Rest and Recovery

After a successful spring season that has now come to an end. 

Guess what my training has consisted of this week?…

NOTHING!

People are always so surprised when I tell them I am literally doing nothing in regards to exercise during my week off. 

I mean no cross training, no strength training complete physical and mental break from the monotony that is training to reach your highest potential and goals. 

After a full season of training focused on a specific goal it is of the utmost importance to take some down time. This allows you to come back stronger and more focused again.  It also gives you a chance to reflect on the past season in order to make adjustments and have an even better training cycle next time around. 

I think far too often people get greedy with their fitness and try to just keep at it and not ‘lose their fitness’. But that is not how human physiology works, if it was we would all be Olympians. 

Here is a chart taken from Blaise Dubois and The Running Clinic’s course on injury prevention. I love showing this chart to patients because it shows how training actually works.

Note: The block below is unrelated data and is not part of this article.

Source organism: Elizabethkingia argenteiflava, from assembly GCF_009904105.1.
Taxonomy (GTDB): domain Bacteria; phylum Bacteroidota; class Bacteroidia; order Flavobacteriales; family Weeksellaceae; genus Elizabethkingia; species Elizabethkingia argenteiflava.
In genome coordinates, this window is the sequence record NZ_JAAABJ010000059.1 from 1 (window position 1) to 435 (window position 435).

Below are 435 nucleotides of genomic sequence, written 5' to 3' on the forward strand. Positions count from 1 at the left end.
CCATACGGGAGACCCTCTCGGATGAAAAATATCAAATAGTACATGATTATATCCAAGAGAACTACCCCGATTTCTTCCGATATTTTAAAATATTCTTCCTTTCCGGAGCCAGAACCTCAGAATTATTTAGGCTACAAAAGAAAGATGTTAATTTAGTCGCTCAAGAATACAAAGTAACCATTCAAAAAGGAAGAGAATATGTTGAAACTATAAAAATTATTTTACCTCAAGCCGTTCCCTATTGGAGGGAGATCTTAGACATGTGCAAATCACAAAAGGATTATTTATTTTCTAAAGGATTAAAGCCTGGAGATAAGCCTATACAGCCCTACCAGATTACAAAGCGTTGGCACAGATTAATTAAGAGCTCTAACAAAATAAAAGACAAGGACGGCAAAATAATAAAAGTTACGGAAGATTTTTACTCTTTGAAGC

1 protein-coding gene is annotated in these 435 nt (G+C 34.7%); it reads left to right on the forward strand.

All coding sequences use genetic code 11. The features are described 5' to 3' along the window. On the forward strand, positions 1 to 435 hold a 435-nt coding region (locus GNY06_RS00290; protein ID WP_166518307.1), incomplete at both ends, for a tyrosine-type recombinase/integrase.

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The top red line represents your upper level of adaptation cross this line and you are susceptible to injury and burn out. The lower green line represents the minimum amount of work that must be done in order to cause change. So basically we want to be as close to the red line as possible without crossing it. Now unfortunately we are not born with a manual that has a handy chart to depict where our personal upper level is so it does come down to some trial and error. 

But there are some signs to look out for when you are coming close to the red line:
-pain during or after your effort
-increased stiffness
-feeling like it is taking increased effort to hit normal paces
-not able to recover as well
-more tired than usual

The the other way you can avoid crossing the line is taking some recovery time. This means during the training cycle (days off– with nothing are allowed and encouraged in a smart training plan). And also by taking a recovery period after a race season comes to an end. 

Of course we want out training to always be on an upward trend by humans cannot adapt in a completely linear manner it is an up and down cycle with an upward trend. 

When we try to push beyond our upper level of adaptation we risk being injured or even having a decline in performance. 

Adaptation is what we are trying to accomplish when training. To adapt to running faster, further, stronger.  But our bodies have an upper end of ability to adapt.

So take home is to give yourself a break and embrace it in order to come back better!

Happy recovery!!!

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